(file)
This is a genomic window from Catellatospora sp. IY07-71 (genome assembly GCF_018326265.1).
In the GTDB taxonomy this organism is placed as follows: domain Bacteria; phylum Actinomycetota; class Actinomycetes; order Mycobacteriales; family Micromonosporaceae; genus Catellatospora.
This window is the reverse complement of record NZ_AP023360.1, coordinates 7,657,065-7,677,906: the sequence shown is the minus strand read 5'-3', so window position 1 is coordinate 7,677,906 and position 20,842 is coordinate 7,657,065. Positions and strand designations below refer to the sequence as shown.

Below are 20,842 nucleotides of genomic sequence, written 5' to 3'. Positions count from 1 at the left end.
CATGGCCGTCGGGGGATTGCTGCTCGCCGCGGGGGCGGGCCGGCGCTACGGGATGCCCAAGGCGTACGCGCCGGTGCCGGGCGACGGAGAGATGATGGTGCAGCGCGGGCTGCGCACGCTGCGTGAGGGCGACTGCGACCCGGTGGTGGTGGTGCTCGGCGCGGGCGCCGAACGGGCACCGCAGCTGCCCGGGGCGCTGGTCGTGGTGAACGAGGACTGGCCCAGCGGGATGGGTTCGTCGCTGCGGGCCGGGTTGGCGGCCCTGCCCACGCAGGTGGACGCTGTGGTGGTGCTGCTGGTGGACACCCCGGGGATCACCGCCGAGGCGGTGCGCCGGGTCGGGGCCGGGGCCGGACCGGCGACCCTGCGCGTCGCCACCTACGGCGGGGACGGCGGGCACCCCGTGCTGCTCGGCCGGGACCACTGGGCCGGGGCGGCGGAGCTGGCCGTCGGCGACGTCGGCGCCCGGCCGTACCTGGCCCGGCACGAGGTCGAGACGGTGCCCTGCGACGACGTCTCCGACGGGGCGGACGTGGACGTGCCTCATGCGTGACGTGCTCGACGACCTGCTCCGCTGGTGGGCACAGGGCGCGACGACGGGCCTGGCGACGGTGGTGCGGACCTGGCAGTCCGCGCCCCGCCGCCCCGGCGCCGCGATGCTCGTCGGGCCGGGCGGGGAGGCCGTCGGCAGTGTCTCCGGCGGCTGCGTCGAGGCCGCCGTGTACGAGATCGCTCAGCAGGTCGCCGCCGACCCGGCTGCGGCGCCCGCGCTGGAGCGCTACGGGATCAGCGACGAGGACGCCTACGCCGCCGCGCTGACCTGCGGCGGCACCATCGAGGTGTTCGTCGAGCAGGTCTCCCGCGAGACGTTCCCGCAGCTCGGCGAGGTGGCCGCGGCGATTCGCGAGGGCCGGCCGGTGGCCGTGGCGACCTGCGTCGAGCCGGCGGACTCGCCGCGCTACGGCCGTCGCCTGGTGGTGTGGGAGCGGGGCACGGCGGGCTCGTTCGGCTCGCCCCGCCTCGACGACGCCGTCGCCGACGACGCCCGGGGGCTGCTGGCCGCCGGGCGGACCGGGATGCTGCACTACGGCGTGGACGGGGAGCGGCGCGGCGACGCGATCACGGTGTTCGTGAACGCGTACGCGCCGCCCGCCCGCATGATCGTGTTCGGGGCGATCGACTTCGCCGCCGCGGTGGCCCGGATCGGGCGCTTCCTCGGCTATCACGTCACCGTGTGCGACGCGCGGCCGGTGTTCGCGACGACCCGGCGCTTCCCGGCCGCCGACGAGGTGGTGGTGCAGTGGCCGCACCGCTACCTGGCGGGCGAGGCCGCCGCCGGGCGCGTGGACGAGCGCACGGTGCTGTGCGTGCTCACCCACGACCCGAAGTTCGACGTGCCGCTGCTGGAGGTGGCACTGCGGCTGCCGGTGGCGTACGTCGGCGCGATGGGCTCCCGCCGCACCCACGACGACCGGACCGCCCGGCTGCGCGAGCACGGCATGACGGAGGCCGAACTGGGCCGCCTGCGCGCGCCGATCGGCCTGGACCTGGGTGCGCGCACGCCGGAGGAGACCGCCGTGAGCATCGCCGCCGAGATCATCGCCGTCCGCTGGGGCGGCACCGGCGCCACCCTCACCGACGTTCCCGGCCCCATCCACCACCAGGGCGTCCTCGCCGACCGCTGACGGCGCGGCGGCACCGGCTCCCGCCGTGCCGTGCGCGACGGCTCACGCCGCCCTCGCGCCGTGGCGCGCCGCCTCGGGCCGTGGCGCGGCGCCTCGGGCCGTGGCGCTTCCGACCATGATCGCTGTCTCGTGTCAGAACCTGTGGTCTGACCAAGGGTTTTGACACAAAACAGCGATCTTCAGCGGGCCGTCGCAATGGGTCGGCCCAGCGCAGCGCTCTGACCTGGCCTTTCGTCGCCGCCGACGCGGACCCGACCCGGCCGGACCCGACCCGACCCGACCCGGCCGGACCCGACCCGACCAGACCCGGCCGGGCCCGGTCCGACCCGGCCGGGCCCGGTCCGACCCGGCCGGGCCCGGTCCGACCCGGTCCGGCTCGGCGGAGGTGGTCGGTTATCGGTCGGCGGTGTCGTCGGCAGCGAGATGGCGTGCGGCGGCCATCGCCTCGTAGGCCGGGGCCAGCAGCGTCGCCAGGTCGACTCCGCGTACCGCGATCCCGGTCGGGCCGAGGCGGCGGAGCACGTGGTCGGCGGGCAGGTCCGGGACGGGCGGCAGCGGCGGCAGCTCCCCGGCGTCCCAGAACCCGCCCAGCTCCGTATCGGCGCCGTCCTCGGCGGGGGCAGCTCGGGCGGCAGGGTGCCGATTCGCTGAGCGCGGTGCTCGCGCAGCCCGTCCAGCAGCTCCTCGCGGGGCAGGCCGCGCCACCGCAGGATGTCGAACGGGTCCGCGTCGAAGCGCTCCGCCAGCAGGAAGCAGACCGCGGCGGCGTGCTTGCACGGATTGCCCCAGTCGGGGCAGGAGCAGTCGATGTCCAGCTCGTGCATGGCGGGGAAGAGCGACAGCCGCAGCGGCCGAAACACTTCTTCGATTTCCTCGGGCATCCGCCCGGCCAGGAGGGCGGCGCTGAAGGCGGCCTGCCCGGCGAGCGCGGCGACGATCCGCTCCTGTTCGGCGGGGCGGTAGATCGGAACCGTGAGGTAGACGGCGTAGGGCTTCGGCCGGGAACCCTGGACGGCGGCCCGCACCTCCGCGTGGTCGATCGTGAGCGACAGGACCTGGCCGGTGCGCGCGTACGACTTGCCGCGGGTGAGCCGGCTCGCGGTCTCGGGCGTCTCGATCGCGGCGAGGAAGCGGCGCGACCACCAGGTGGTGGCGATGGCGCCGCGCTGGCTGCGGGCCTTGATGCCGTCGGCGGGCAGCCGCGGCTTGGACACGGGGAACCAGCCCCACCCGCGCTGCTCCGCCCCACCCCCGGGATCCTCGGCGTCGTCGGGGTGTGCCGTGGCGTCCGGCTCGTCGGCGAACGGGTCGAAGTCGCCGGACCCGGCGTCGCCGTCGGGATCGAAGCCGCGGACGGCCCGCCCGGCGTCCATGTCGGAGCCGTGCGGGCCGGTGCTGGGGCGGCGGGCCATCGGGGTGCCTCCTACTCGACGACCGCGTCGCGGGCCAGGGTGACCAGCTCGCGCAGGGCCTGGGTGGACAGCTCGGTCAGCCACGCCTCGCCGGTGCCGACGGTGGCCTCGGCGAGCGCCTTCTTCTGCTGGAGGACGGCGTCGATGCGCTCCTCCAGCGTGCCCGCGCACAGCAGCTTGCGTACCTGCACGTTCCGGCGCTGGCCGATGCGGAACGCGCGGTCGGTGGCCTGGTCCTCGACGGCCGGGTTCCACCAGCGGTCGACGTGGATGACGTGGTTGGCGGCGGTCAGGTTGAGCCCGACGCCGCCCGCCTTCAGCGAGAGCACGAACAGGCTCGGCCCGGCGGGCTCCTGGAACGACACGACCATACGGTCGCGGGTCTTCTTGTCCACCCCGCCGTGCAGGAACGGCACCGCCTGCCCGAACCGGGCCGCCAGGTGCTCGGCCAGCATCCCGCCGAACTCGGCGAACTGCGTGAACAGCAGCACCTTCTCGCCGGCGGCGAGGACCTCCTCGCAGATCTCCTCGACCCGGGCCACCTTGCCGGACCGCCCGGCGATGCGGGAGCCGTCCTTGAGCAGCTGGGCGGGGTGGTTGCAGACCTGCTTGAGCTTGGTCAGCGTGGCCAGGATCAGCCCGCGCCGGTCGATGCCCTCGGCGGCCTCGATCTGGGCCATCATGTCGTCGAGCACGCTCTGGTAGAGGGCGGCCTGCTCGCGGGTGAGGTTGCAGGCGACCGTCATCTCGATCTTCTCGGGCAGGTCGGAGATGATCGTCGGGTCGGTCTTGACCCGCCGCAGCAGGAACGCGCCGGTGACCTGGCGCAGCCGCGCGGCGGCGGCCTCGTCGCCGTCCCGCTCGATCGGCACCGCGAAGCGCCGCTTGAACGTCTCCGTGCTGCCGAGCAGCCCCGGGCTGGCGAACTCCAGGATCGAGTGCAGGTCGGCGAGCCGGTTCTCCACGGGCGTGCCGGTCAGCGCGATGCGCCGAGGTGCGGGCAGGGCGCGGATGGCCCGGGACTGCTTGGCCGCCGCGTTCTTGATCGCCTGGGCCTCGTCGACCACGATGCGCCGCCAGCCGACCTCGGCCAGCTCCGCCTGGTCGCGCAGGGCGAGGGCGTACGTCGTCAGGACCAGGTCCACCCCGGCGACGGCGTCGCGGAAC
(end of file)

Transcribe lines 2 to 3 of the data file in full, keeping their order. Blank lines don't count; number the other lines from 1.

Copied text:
In the GTDB taxonomy this organism is placed as follows: domain Bacteria; phylum Actinomycetota; class Actinomycetes; order Mycobacteriales; family Micromonosporaceae; genus Catellatospora.
This window is the reverse complement of record NZ_AP023360.1, coordinates 7,657,065-7,677,906: the sequence shown is the minus strand read 5'-3', so window position 1 is coordinate 7,677,906 and position 20,842 is coordinate 7,657,065. Positions and strand designations below refer to the sequence as shown.